After giving favored Northeastern a real battle for second place in the heat, the Lions defeated Oregon State, Florida Institute of Technology and the University of San Diego in the "rep". The second varsity and freshman eights also competed; all advanced to Saturday morning competition on Mercer Lake.
"The varsity eight was definitely our highlight of the day," head coach Scott Alwin said, particularly in the repechage, a second-stage race that follows the opening heats.
Columbia was seeded 11th in the coaches' voting, barely ahead of Oregon State's 15th. FIT was further back, seeded 20th, but Alwin had learned to be wary of the Knights.
"FIT is a good program," he noted. "I have a lot of respect for them. I'm never comfortable lining up against them; I'm always wary."
As Columbia jumped off the starting line, Alwin marveled at his far-flung opponents. "We're facing teams from Oregon, California and Florida, and not one is from an EARC school. It's kind of odd, but it's fun."
It wasn't that much fun at first, as Oregon State took the early lead, with FIT strongly in the mix. But Columbia soon moved to the front, opening up a considerable margin over the others by the halfway point of the 1000-meter course.
FIT, however, refused to yield. The Knights from Melbourne, Fla., had given the Lions fits when they rowed as guests in the Maxwell Stevenson Cup, finishing just 1.7 seconds behind Columbia. In the repechage, they kept the pressure on, drawing within hailing distance twice in the closing 250 meters. The Lion rowers would not give up the lead, though.
"I'm proud of our team for taking charge and managing the lead," Alwin said.
Columbia won by 2.1 seconds in 5:40.610 to FIT's 5:42.770, with OSU right behind in 5:43.249. The repechage victory gave Columbia entry to Saturday's A/B (aka 1/2) semifinals. Only crews competing in an A or B semifinal are eligible to reach a Grand Final or Petite Final.
The Lions had reached the repechage with a solid showing in their opening heat. Matched against third-seeded Harvard and sixth-seeded Northeastern, plus Ivy League rival Penn, they overcame a shaky start to give Northeastern's Huskies all they could handle.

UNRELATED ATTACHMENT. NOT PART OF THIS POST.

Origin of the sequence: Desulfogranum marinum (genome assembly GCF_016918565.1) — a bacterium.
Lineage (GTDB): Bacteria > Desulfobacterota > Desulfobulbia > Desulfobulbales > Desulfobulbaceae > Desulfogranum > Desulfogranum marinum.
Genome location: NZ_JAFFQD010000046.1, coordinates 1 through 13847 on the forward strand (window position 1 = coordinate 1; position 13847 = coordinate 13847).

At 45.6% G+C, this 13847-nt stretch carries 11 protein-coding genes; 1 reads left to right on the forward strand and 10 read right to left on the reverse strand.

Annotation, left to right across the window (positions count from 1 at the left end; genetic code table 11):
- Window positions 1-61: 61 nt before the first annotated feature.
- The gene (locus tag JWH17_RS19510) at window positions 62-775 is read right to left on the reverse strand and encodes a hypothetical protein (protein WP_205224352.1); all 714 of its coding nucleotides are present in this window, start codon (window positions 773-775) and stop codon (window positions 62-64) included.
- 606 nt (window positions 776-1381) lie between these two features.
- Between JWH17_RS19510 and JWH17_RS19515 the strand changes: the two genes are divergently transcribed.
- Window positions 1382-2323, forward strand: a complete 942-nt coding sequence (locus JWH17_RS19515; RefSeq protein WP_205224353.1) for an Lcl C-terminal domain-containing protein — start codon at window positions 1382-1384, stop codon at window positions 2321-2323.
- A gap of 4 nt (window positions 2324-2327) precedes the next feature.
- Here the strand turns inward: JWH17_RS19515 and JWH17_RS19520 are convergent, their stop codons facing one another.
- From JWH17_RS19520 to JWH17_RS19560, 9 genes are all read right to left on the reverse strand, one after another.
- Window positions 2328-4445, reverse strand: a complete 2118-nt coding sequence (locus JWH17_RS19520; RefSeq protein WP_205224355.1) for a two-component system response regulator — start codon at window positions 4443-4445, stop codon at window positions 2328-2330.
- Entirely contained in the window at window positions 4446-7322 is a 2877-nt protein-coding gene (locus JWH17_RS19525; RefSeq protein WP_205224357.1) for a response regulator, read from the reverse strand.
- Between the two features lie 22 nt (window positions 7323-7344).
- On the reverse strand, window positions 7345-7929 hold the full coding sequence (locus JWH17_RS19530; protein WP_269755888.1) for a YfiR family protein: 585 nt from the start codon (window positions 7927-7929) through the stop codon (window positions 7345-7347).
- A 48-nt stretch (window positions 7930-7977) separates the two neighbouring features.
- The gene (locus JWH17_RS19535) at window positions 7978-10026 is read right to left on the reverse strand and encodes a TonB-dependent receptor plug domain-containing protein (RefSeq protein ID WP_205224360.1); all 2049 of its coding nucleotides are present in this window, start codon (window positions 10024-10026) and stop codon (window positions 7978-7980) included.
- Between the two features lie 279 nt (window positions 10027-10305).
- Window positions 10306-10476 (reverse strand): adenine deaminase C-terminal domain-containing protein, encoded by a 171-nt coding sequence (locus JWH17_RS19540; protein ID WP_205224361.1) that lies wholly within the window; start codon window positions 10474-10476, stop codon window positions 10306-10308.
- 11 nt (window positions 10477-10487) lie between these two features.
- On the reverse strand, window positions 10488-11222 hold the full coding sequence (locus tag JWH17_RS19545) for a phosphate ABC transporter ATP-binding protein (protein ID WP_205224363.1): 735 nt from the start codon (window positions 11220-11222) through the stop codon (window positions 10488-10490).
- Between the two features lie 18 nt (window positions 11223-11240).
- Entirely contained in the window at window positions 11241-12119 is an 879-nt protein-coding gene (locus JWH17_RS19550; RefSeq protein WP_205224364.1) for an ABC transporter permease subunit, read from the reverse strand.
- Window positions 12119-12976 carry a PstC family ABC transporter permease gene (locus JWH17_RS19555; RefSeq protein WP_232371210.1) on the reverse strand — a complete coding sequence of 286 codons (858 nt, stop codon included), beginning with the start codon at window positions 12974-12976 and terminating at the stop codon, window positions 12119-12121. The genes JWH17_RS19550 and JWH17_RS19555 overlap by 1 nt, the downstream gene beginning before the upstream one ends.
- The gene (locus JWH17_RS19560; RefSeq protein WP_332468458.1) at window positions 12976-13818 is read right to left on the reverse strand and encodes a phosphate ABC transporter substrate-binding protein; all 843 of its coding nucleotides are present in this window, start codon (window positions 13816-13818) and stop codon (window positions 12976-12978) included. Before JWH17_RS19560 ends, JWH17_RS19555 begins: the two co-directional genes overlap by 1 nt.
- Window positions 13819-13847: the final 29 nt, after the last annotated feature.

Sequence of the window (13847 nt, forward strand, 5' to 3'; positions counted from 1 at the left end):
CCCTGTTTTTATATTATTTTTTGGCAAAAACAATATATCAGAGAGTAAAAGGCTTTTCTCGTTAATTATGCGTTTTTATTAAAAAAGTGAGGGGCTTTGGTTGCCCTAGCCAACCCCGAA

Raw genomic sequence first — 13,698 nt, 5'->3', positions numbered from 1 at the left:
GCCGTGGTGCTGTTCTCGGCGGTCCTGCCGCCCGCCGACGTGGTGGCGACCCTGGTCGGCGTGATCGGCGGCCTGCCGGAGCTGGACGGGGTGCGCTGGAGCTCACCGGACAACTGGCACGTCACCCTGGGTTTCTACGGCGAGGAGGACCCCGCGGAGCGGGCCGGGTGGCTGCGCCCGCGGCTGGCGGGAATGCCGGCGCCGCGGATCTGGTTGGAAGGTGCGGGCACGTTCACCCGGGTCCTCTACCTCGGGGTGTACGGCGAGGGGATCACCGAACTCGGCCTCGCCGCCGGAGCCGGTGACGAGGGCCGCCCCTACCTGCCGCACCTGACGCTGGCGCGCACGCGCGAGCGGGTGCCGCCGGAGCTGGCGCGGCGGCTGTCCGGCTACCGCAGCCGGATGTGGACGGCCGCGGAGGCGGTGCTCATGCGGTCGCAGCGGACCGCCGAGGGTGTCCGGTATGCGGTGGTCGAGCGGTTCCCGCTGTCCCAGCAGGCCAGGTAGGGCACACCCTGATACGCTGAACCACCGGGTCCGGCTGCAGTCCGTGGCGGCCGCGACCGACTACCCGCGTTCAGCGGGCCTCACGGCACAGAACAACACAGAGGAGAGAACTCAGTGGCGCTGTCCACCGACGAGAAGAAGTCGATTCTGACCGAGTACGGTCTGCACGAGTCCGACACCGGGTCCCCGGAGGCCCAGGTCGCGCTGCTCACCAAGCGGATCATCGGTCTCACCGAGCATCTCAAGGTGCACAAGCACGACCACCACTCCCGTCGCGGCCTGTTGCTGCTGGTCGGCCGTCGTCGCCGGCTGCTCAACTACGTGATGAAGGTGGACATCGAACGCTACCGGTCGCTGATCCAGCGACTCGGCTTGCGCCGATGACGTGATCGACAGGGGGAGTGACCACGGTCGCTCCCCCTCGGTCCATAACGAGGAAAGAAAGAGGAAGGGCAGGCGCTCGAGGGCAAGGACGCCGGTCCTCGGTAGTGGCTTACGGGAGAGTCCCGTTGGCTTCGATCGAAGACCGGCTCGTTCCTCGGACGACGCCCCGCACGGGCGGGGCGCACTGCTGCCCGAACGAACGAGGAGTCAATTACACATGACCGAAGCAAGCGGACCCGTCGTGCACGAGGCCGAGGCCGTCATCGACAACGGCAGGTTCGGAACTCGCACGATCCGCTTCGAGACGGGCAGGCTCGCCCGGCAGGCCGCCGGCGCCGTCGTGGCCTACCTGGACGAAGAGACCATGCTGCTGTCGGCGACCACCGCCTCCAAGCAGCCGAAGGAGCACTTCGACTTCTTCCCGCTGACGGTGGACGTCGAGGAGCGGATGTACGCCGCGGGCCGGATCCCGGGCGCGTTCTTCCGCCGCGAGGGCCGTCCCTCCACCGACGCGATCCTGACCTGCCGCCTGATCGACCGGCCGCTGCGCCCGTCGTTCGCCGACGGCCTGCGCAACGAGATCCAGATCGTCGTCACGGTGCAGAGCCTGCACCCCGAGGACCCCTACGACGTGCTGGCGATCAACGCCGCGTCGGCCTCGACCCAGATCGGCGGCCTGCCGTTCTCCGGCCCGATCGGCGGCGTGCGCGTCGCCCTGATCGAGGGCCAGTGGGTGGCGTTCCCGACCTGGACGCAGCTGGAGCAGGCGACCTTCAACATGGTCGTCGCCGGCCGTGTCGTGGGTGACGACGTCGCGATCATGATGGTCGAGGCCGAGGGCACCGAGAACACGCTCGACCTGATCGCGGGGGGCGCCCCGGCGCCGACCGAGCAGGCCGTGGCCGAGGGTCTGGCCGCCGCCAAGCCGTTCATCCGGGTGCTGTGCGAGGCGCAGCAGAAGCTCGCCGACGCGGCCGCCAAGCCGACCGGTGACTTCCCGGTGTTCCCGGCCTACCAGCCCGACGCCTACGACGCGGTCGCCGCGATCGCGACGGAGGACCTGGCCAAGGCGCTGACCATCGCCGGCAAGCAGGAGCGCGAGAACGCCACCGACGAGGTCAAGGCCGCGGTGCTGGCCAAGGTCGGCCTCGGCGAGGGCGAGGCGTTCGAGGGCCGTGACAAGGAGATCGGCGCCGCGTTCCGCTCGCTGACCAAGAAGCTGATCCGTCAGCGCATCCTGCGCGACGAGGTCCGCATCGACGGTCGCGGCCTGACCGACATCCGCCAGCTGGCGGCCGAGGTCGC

Although Harvard had taken the early lead, the Lions and Huskies went back and forth through the first half. Trailing by just four or five seats in the third 500, Columbia hit a slight "bobble," as the coach called it, just the opening Northeastern needed to go ahead.
Once they saw they could not catch the Huskies, the Lions wisely throttled down, just making sure they remained ahead of the three other teams -- Penn, Drexel and Hobart.
Harvard won the heat in 5:40.204, with Northeastern second in 5:42.555 and Columbia third in 5:50.230.
"The margin between us and Northeastern did not reflect the nature of the race," Alwin noted. "We wisely saved our energy in the last 250 for the next races. We just made sure we remained in third."
Columbia will row into the mouth of the volcano, as it were, in Saturday's semifinal. The Lions will be up against Washington, Cal and Brown, ranked first, second and fourth in the nation. Northeastern and Navy round out the formidable field.
What can Columbia hope to do? "If everything was perfect," Alwin said, "we could hope to make the Grand Final. We'd have to finish in the top three in the semifinal to do that."
The Lions' other two entrants also will row Saturday. The second varsity eight will try to rebound from a sub-par opening day when it competes in the Semifinal 3 against Syracuse, Dartmouth, San Diego, Stanford, and Hobart.
The freshman eight, in only their second week together -- Columbia did not field a freshman eight during the season -- rowed well in its opening heat against Cal (seeded 2nd), Wisconsin (3rd) and Brown (6th). They'll row in their repechage Saturday morning vs. Brown, Penn, and Harvard.
"We put together a boat with both heavyweights and lightweights," the coach said. "It's fun to race together like that. They didn't even start rowing until a week, 10 days ago, but they get better every time they touch the water."
The freshmen will begin Columbia's Saturday rowing when they compete at 9:30 a.m. The varsity eight is tentatively scheduled to go at 11:15 or 11:30, with the second varsity eight rowing at 12:15 or 12:30.
IRA National Men's Rowing Championships
Day One, Friday, May 30, 2014
Mercer Lake, West Windsor, N.J.
Note: only the events in which Columbia participated are listed
Varsity Eights - Repechage (2)
1. COLUMBIA, 5:40.610
2. FIT, 5:42.770
3. Oregon State, 5:43.249
4. U. of San Diego, 5:55.885
Varsity Eights - Opening Heat (2)
1. Harvard, 5:40.204
2. Northeastern, 5:42.555
3. COLUMBIA, 5:50.230
4. Penn, 5:54.354
5. Drexel, 5:55.889
6. Hobart, 6:01.961
Second Varsity Eights - Repechage (2)
1. Yale, 5:46.333
2. Harvard, 5:48.524
3. COLUMBIA, 5:57.678
4. FIT, 5:59.497
Second Varsity Eights - Opening Heat (3)
1. Princeton, 5:44.852
2. Navy, 5:49.227
3. Syracuse, 5:52.289
4. COLUMBIA, 5:53.871
5. Hobart, 6:08.223
6. Holy Cross, 6:08.416
Freshman Eights - Opening Heat (1)
1. California, 5:47.597
2. Wisconsin, 5:49.170
3. Brown, 5:51.106
4. George Washington, 6:12.038
5. COLUMBIA, 6:20.644
6. Drexel, 6:22.081
Today's Columbia Boatings:
Colin Keane, cox; Emmett Gross, stroke; Connor Jones, 7; Buck Goggin, 6; Alex Barkume, 5; Clemens Auersperg, 4; Ben Coombs, 3; Josh Fram, 2; Matt Ridgeway, bow
Second Varsity Eight
Daniel Hong, cox; Elliot Meade, stroke; Andrew Bair, 7; Daniel Kolbe, 6; Connor Coughlin, 5; Christian Aral, 4; Jonathon Rosow, 3; Sam Harris, 2; John Clapp, bow
Oliver Jennings, cox; Killian Brackey, stroke; Max Fenner, 7; Tucker Klutey, 6; Alastair Clements, 5; Eitan Rothman, 4; Oliver Grüeterich, 3; John Sluis, 2; Ryan Madani, bow